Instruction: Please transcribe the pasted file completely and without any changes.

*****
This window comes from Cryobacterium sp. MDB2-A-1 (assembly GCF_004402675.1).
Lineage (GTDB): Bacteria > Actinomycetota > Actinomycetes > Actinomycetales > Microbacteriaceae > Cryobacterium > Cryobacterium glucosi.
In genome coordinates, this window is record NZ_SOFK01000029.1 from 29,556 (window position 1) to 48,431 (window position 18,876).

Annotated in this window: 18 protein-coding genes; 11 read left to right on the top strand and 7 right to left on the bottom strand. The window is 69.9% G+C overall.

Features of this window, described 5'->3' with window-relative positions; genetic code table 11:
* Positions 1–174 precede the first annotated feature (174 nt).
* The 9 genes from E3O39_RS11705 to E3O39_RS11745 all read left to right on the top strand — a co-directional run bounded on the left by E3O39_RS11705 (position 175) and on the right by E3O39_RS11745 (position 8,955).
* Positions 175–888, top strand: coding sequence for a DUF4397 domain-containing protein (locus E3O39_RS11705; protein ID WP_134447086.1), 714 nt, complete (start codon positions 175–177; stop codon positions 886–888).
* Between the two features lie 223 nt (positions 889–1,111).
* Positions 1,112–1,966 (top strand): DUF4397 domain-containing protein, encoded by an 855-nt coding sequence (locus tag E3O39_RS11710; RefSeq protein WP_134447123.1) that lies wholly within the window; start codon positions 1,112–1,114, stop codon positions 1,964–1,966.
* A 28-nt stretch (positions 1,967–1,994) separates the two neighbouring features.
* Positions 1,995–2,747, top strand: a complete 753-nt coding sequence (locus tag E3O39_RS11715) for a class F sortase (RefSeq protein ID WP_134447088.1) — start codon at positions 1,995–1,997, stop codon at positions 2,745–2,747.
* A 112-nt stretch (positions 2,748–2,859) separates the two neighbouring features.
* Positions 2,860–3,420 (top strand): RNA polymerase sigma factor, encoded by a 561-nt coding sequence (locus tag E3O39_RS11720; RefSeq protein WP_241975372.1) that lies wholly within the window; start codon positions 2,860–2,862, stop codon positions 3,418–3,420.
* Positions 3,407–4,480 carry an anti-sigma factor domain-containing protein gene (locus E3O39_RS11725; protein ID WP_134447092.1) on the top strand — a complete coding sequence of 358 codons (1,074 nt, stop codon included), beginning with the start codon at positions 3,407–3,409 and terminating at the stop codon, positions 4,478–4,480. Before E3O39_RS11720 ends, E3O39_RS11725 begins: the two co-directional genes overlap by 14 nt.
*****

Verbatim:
This window comes from Cryobacterium sp. MDB2-A-1 (assembly GCF_004402675.1).
Lineage (GTDB): Bacteria > Actinomycetota > Actinomycetes > Actinomycetales > Microbacteriaceae > Cryobacterium > Cryobacterium glucosi.
In genome coordinates, this window is record NZ_SOFK01000029.1 from 29,556 (window position 1) to 48,431 (window position 18,876).

Annotated in this window: 18 protein-coding genes; 11 read left to right on the top strand and 7 right to left on the bottom strand. The window is 69.9% G+C overall.

Features of this window, described 5'->3' with window-relative positions; genetic code table 11:
* Positions 1–174 precede the first annotated feature (174 nt).
* The 9 genes from E3O39_RS11705 to E3O39_RS11745 all read left to right on the top strand — a co-directional run bounded on the left by E3O39_RS11705 (position 175) and on the right by E3O39_RS11745 (position 8,955).
* Positions 175–888, top strand: coding sequence for a DUF4397 domain-containing protein (locus E3O39_RS11705; protein ID WP_134447086.1), 714 nt, complete (start codon positions 175–177; stop codon positions 886–888).
* Between the two features lie 223 nt (positions 889–1,111).
* Positions 1,112–1,966 (top strand): DUF4397 domain-containing protein, encoded by an 855-nt coding sequence (locus tag E3O39_RS11710; RefSeq protein WP_134447123.1) that lies wholly within the window; start codon positions 1,112–1,114, stop codon positions 1,964–1,966.
* A 28-nt stretch (positions 1,967–1,994) separates the two neighbouring features.
* Positions 1,995–2,747, top strand: a complete 753-nt coding sequence (locus tag E3O39_RS11715) for a class F sortase (RefSeq protein ID WP_134447088.1) — start codon at positions 1,995–1,997, stop codon at positions 2,745–2,747.
* A 112-nt stretch (positions 2,748–2,859) separates the two neighbouring features.
* Positions 2,860–3,420 (top strand): RNA polymerase sigma factor, encoded by a 561-nt coding sequence (locus tag E3O39_RS11720; RefSeq protein WP_241975372.1) that lies wholly within the window; start codon positions 2,860–2,862, stop codon positions 3,418–3,420.
* Positions 3,407–4,480 carry an anti-sigma factor domain-containing protein gene (locus E3O39_RS11725; protein ID WP_134447092.1) on the top strand — a complete coding sequence of 358 codons (1,074 nt, stop codon included), beginning with the start codon at positions 3,407–3,409 and terminating at the stop codon, positions 4,478–4,480. Before E3O39_RS11720 ends, E3O39_RS11725 begins: the two co-directional genes overlap by 14 nt.